“A thousand roads lead men forever to Rome”; Alain de Lille, 1175

All content © Roman Roads Research Association 2016, all rights reserved; unless otherwise stated.

 a charity registered in England & Wales, no  1163854.


The Roman Roads Research Association was formed to advance knowledge of the Roman road network and promote the study of Roman roads and Roman heritage throughout the British Isles. Our work is inspired by Ivan D. Margary whose “Roman Roads in Britain ” (1955) remains the most comprehensive gazetteer ever compiled.  Now in our fifth year, we are about to launch our Journal, Itinera - scroll down to find out more.

We continue Margary’s work by researching Roman roads using modern technology such as LiDAR, which uses lasers fired from an aircraft to create an incredibly accurate model of the earth’s surface beneath any vegetation, revealing surviving archaeology otherwise not visible. The example below is a Roman road in Cornwall, where until recently there was no firm evidence of any Roman roads at all. This was spotted in 2018 but at least one other road has recently been identified in Cornwall during lockdown thanks to volunteers with the Understanding Landscapes project led by Dr. Chris Smart (University of Exeter).

Introducing R.R.R.A.

Call for Papers for Itinera, RRRA’s new Journal

The homepage image is refreshed on a frequent basis. We would  be pleased to consider contributions from members and non-members alike for use on this page, and for use in the gazetteer as it develops. As the Gazetteer develops, we will need a huge number of good quality images from all over the country

The Roman Roads Research Association is launching its own peer reviewed journal, Itinera, devoted to publishing research, fieldwork, and new discoveries that relate to Roman roads or Roman infrastructure more broadly. We are welcoming submissions of papers for Vol.1, which will be published in Spring 2021.

We welcome papers which contribute to a better understanding of the road network and its place within the wider context of Roman studies, whether in the UK or internationally. This is likely to include reports of digs, new discoveries from lidar and aerial photography, designation of 'new' routes through an expanded Margary system, and a range of peer-reviewed scholarly articles exploring the wider context of roads as related to military and civilian activity, forts, planning, surveying and all aspects of Roman life.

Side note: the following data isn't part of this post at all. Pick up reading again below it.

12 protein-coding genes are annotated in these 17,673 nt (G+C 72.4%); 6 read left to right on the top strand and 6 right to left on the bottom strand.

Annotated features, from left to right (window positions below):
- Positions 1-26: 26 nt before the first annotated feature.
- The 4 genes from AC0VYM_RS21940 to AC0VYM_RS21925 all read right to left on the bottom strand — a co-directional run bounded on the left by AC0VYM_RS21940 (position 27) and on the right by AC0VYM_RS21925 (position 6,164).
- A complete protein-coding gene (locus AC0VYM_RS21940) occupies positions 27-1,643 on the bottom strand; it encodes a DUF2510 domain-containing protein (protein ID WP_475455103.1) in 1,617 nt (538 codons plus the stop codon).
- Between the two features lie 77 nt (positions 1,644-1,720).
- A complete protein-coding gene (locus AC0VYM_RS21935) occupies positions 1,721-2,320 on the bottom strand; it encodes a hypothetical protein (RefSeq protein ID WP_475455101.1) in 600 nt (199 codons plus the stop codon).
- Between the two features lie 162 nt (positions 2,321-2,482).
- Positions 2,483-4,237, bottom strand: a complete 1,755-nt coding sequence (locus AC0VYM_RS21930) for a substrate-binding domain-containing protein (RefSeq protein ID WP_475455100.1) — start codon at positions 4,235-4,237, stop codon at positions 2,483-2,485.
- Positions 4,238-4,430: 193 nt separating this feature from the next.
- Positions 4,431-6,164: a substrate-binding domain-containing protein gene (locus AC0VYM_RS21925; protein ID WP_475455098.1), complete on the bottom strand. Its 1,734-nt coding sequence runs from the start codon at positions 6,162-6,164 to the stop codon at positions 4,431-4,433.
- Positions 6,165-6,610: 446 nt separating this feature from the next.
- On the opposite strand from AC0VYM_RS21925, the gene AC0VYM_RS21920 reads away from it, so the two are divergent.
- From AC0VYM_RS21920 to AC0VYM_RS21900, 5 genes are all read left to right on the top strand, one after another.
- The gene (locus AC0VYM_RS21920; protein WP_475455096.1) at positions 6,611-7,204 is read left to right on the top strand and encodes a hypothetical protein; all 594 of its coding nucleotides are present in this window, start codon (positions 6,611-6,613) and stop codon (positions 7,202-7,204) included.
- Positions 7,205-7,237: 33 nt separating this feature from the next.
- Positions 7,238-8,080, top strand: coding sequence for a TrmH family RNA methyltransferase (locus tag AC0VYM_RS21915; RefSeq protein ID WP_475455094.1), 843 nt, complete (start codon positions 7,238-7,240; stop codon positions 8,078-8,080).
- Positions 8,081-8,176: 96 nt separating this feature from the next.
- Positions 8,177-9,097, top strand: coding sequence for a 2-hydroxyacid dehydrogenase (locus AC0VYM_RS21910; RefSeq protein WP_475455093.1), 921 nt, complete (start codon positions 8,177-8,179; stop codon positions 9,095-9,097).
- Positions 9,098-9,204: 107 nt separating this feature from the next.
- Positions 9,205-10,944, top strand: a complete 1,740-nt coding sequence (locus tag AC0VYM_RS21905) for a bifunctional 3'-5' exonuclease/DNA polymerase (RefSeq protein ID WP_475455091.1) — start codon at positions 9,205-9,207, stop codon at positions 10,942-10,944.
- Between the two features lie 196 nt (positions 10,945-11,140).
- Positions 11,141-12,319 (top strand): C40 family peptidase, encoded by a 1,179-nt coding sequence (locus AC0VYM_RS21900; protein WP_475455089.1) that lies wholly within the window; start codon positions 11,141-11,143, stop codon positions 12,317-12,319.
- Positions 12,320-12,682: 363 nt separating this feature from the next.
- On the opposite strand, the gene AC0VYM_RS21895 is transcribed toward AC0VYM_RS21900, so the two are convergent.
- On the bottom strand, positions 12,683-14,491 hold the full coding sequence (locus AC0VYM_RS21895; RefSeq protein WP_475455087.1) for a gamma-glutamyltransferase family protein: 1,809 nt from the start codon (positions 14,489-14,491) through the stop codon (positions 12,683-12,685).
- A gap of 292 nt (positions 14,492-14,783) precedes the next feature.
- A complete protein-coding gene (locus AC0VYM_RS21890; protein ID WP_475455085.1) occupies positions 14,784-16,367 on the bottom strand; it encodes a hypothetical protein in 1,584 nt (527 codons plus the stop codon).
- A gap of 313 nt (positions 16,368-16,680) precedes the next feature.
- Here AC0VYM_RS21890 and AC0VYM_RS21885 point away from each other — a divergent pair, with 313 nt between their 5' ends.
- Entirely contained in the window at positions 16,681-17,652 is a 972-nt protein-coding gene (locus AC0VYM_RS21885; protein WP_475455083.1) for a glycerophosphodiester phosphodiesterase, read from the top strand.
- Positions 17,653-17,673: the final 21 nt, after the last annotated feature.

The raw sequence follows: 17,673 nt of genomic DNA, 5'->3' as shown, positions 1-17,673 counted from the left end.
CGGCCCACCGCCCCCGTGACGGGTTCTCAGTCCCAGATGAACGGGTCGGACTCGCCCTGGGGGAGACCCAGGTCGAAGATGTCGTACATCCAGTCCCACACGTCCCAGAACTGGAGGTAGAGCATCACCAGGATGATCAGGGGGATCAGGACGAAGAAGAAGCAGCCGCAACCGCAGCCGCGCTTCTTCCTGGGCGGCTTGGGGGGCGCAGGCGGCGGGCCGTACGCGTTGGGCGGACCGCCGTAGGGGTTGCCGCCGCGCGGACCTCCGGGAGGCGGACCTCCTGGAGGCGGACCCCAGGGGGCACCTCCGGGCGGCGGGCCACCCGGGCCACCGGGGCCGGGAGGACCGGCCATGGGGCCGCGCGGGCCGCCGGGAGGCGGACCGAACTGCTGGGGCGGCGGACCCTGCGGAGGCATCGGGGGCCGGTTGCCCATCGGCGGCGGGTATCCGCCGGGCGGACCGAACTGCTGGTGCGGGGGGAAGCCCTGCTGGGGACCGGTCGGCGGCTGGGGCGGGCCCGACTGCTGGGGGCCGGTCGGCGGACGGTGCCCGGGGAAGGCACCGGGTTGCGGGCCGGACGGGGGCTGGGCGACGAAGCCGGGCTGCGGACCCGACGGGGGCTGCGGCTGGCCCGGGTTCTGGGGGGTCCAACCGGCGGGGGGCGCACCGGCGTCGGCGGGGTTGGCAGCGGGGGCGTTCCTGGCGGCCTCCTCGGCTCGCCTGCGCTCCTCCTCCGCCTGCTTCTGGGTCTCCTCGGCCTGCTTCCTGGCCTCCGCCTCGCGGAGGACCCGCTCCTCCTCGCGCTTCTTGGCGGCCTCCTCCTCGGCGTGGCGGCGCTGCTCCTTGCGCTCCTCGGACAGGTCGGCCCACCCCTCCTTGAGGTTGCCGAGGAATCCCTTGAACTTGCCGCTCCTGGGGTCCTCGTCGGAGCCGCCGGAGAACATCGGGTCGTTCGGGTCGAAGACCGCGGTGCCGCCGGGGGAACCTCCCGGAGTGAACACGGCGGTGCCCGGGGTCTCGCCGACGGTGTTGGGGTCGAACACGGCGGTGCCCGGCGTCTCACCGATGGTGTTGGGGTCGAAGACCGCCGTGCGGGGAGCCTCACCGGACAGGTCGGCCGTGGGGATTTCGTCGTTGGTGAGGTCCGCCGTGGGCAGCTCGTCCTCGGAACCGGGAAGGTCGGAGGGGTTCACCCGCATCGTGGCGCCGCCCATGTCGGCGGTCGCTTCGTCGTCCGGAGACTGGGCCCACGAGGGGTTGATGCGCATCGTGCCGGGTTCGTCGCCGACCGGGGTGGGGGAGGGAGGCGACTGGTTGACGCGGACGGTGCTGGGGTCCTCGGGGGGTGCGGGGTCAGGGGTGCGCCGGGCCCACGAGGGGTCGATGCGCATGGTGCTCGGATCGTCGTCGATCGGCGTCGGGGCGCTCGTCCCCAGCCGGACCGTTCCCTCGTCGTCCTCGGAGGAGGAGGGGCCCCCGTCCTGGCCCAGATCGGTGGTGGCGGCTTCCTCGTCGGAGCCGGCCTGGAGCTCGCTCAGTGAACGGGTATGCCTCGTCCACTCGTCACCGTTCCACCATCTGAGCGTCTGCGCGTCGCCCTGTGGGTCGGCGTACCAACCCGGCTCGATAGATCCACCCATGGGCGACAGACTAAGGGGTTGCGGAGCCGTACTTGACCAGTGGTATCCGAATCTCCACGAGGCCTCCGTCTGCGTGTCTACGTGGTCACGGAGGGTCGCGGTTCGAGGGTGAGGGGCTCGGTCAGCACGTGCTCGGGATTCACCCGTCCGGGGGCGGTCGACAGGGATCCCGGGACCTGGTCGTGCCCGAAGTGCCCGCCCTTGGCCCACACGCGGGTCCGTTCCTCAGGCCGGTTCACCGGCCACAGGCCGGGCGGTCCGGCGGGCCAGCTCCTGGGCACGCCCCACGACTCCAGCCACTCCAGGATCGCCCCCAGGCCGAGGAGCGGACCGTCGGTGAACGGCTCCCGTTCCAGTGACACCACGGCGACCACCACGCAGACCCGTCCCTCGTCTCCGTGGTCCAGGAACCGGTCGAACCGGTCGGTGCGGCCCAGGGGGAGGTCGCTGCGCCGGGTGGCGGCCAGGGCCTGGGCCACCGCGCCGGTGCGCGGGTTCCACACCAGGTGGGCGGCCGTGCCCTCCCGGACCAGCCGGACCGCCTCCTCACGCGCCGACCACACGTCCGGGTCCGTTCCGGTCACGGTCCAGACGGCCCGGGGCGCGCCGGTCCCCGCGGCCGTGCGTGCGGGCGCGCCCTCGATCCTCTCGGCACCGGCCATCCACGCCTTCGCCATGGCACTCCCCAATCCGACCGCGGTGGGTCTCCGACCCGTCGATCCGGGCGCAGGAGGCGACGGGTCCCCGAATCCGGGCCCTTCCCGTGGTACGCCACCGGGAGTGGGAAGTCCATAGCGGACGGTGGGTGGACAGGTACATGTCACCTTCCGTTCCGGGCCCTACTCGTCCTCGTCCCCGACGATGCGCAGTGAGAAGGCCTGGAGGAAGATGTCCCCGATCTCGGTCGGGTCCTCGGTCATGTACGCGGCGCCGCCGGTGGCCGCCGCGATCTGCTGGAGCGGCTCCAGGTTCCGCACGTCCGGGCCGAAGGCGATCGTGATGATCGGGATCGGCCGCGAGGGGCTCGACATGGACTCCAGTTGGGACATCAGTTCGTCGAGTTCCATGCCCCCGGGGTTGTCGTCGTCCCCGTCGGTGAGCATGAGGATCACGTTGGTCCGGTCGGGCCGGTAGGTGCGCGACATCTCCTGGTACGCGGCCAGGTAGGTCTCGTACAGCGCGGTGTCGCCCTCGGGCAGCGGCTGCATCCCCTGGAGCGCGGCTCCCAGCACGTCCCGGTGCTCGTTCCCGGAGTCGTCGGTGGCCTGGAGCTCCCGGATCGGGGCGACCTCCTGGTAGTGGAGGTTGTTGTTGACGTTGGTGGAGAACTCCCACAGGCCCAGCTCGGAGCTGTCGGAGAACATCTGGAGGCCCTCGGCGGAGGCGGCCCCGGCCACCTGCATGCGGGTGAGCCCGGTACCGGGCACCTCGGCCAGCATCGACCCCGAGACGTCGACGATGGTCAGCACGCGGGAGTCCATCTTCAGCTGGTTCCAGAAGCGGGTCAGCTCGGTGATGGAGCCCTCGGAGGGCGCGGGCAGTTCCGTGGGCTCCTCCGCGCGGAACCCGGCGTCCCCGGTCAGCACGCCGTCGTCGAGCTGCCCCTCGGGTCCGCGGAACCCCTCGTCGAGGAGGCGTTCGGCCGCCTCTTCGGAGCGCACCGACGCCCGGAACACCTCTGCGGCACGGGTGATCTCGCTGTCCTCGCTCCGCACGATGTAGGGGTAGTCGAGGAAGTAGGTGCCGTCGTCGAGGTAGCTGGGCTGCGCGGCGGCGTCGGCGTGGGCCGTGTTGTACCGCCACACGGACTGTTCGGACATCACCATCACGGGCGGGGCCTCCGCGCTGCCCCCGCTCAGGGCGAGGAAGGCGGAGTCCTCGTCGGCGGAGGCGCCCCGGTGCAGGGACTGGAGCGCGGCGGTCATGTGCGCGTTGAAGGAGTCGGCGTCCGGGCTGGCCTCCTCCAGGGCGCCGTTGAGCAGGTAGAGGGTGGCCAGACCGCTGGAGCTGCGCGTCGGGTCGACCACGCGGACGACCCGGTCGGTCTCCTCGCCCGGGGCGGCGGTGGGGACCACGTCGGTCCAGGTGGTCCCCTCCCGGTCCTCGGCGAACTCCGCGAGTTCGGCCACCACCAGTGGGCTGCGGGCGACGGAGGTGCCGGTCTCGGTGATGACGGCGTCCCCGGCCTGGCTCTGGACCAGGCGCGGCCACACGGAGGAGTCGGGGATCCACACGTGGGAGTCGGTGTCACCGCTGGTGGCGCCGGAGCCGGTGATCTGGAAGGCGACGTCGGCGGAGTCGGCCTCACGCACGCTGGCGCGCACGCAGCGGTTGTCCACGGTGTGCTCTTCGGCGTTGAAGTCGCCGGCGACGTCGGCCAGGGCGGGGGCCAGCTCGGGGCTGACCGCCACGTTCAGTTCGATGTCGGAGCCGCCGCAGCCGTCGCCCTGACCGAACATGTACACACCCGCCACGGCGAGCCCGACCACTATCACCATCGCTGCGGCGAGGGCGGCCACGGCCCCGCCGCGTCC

Additionally, in a similar fashion to Britannia, we will have a section Roman Roads in 2020, intended to provide an overview of all archaeological work involving Roman roads in the previous year. Full details, including Notes for Contibutors, can be found here.

The closing date for final submissions is 15th November 2020; however if you are considering submitting material for Itinera, please contact the Editor using the button below.

10 JUNE 2020


We are proud to announce that The RRRA will be publishing our own Journal, Itinera, the first volume to be published in Spring 2021. Click here to find out more.

13 AUGUST 2019


From September 21st to October 6th, we will be excavating on Dere Street near Aldborough, N. Yorkshire



Roman Roads in Cheshire, by David Ratledge and Neil Buckley have now been added to this website. They will be incorporated into our standard gazetteer format during late 2018 / early 2019

19 MARCH 2018


Our new website, the Roads of Roman Britain, is now live! The site features the first phase of our comprehensive gazetteer of Roman roads in Britain, and includes every Roman road in Yorkshire or leading into Yorkshire  (53 in total). It also features new interpretations of the British sections of the Antonine Itinerary and the Notitia Dignitatum.


26 DECEMBER 2017


David Ratledge, best known for his work over many years on Roman roads in Lancashire and for his Lancashire web pages on this site, has now completed three years of work reviewing Roman roads in Cumbria.

David’s work will be incorporated into our standard gazetteer format in 2018, but rather than wait we thought it important to make the results of his invaluable work accessible straight away. Access through The Roads of Roman Britain tab on the main menu, or just click the hyperlink above.



In the 1930s, Ivan D. Margary excavated a 250 yard long length of RR14, near Holtye in East Sussex, and exposed a short length of road (about 40 yards) which was fenced off so that it could be viewed by the public. Margary then gave the site, now a Scheduled Ancient Monument, to the Sussex Archaeological Society. The road itself is a valuable example of the Roman use of local materials in road construction, in this case iron slag from nearby Roman iron workings in the Weald.  

RRRA and the Sussex Archaeological Society are currently working together to evaluate how the road’s survival may be guaranteed in perpetuity, and to assess how this nationally  important site may be best presented to the public. .

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Lidar image of a recently discovered Roman road in Cornwall, showing the characteristic raised mound known as an agger, the quarry pits which provided road material, and braiding - eroded hollows worn by traffic running alongside the Roman road after lack of repair made part of it unusable.

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